‘Too early’ to sue over net neutrality, FCC claims

The Federal Communications Commission has asked the Court of Appeals to throw out lawsuits brought by Verizon and MetroPCS.

The two organizations filed legal challenges ten days ago claiming that the FCC was overstepping its authority by attempting to regulate the internet. It wants to prohibit internet service providers from blocking or slowing certain internet connections.

In its new filings in the District of Columbia appeals court, the FCC claims that Verizon and MetroPCS filed their suits prematurely.

“The Court should dismiss MetroPCS’s notice of appeal because it was filed prior to publication of the Open Internet Order in the Federal Register and is thus jurisdictionally barred,” it says.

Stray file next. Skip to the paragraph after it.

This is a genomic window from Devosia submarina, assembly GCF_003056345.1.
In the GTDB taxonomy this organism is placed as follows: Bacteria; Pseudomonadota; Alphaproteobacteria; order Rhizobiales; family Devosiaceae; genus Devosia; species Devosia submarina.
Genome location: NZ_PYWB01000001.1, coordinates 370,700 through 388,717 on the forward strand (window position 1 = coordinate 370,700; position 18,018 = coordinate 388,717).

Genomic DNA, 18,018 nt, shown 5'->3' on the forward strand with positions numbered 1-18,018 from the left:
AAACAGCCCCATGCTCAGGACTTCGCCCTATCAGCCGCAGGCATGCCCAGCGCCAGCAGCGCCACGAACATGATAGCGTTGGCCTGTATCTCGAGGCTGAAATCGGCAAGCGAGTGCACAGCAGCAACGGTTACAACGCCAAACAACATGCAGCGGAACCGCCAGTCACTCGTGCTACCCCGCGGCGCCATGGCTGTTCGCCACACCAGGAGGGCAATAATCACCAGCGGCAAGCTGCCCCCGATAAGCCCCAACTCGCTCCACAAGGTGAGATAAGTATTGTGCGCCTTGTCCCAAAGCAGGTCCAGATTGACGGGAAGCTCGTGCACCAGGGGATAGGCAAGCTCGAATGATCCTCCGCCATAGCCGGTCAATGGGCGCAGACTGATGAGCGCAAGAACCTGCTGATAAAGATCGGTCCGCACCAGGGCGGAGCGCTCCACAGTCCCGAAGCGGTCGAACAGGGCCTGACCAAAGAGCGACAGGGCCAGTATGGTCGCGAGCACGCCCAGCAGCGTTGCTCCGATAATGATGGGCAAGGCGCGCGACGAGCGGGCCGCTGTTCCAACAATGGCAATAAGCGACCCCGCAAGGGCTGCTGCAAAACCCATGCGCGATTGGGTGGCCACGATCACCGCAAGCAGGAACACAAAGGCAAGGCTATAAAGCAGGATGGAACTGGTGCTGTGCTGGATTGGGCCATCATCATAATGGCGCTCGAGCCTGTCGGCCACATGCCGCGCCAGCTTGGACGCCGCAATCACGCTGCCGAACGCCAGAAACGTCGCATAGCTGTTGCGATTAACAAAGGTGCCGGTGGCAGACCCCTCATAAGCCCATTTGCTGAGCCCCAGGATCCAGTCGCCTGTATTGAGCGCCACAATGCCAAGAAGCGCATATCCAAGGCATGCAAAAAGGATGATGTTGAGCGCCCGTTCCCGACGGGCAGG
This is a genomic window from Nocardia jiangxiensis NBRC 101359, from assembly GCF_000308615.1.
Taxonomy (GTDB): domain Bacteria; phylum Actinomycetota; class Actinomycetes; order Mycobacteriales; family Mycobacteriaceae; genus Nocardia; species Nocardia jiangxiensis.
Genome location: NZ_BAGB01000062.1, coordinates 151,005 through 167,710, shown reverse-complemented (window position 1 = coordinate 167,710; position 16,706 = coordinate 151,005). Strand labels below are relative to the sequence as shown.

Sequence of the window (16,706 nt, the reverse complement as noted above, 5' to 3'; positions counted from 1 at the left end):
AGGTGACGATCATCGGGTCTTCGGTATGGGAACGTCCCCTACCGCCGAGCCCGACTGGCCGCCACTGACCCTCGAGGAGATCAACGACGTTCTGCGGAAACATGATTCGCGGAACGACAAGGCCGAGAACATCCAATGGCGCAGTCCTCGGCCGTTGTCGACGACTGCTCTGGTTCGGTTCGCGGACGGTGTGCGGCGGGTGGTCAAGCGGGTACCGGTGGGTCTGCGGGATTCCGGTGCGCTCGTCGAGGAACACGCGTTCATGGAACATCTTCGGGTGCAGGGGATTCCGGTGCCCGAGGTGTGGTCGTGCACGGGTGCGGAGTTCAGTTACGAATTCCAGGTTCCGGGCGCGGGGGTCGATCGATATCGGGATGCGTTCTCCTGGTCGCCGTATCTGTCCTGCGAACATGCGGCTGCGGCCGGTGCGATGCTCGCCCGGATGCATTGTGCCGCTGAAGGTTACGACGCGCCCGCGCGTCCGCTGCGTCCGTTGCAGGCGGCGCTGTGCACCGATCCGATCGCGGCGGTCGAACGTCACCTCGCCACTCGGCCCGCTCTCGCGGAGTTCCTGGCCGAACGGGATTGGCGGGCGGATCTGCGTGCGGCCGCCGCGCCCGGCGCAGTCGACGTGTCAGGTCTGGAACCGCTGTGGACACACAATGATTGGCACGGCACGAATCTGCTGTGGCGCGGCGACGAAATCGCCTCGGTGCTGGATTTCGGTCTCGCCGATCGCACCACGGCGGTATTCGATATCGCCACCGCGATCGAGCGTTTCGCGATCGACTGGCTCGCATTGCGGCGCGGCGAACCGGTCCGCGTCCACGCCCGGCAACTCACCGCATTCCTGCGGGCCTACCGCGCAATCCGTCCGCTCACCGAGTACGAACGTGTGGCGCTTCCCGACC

While this might seem clear-cut, however, Verizon and MetroPCS beg to differ. One exception to the rule on publication is where a company’s broadcast license is altered by a proposed ruling, which is what they are claiming in this case.

Not so, says the FCC in its filings: “The Open Internet Order plainly falls outside that description.  It establishes general rules that apply to all fixed and wireless mobile ISPs, not to any specific ISP.  The Order does not even discuss its application to any specific ISP,” it says.

“Nor, in light of the numerous ISPs that provide service throughout the country, can the Order be viewed as addressing such a small set of identifiable ISPs (using wireless or any other technology) that it can properly be described as implicitly pertaining only to specific parties.”